As far as cheaper, it definately is. Where I live, gasoline is $1.00/liter. Propane is in the 50 cent range, sometimes low 60cents...we will say its 60 cents a liter for comparison. The cost is 60% of gasoline...to equal the same mile per dollar you would have to get 60% of the mileage on propane that you would with gasoline. That is not the case tho, you get 80-90% the mileage...thats a +20% mile per dollar increase. Make sense?

now build the engine specifically for propane, and say you get the same mileage. Thats a 40% increase of miles per dollar over gasoline.
To build an engine to run strong on propane you want to pay attention to cylinder pressure. Keeping it high will net you the best results. You can run 11:1 compression with a crappy cam that lets out all the cylinder pressure and end up with an engine that performs worse than a 9:1 engine with a proper cam to keep those pressures up.

Im no cam whiz, im still learning about them. There is a difference between compression ratio and cylinder pressure. Valve timing/overlap is the key there. This is why propane engines run exceptionally well under boost.

Making your truck dual fuel compatible will mean youll have to sacrifice propane performance, or run on premium fuel. There is a tradeoff, you can only have the best of one world there...hmmmm.....unless you turbo it and run an electronic adjustable BOV and turn the boost way down when you run on gas, then crank it up for propane...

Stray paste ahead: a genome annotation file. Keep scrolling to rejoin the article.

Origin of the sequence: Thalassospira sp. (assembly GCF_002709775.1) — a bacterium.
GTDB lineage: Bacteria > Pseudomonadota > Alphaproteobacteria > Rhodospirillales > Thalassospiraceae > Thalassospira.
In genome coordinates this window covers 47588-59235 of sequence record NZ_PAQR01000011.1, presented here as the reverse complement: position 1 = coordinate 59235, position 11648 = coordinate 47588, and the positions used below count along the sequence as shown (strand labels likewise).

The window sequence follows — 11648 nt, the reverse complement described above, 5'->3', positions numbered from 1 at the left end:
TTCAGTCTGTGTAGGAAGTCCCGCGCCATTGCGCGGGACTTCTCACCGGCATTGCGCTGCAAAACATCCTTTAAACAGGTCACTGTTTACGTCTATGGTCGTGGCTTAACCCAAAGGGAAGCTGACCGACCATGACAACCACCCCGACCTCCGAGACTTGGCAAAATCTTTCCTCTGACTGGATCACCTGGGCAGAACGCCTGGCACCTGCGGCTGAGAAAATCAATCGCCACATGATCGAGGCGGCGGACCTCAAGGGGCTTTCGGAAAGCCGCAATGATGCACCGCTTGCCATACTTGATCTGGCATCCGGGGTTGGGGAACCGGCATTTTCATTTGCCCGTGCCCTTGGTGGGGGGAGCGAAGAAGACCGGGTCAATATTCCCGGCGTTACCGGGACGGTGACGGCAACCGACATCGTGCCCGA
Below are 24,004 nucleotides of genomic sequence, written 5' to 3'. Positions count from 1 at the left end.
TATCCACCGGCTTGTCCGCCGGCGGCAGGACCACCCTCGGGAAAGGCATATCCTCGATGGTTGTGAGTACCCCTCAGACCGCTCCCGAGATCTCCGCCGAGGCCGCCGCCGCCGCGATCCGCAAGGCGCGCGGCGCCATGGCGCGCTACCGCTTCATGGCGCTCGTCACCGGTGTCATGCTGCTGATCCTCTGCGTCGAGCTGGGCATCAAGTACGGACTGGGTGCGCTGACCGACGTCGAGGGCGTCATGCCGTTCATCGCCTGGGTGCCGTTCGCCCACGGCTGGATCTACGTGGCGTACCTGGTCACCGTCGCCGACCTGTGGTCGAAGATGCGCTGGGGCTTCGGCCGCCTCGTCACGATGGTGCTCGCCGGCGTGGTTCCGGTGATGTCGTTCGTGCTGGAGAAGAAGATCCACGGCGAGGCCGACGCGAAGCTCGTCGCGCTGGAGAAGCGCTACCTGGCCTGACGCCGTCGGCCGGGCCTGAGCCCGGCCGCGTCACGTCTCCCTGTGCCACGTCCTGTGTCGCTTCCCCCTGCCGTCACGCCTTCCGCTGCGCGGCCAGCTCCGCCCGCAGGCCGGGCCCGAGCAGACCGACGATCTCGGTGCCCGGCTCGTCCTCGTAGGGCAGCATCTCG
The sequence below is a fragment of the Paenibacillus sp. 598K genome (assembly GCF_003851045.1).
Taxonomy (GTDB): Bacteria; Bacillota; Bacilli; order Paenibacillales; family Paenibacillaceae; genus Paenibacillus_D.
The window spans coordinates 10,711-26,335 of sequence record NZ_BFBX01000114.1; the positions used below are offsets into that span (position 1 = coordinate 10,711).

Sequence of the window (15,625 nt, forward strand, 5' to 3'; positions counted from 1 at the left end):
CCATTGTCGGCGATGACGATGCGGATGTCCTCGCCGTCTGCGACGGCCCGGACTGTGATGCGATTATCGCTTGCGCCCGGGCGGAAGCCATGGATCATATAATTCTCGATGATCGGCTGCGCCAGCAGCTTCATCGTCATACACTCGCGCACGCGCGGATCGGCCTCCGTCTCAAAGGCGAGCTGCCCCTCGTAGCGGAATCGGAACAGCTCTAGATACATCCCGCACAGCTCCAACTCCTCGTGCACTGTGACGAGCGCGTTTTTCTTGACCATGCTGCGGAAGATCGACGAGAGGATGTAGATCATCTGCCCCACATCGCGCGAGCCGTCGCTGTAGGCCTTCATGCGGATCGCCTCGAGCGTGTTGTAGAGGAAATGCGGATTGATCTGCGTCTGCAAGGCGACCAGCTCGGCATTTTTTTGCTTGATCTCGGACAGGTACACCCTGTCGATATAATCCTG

460k&n search through that site, the admin there posts on here as "fraso" also.
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Old 10-11-2006, 10:15 PM
o7dgm o7dgm is offline
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Ford has cams and heads made for propane.I have two trucks that run on propane.they are stock other than the propame parts .My 87 F250 has a 460 and gets 12 miles a gallon .My 89 F350 4X4 gets 8.7 miles a gallon.
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Old 10-12-2006, 08:39 AM
1978Crew 1978Crew is offline
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cam specs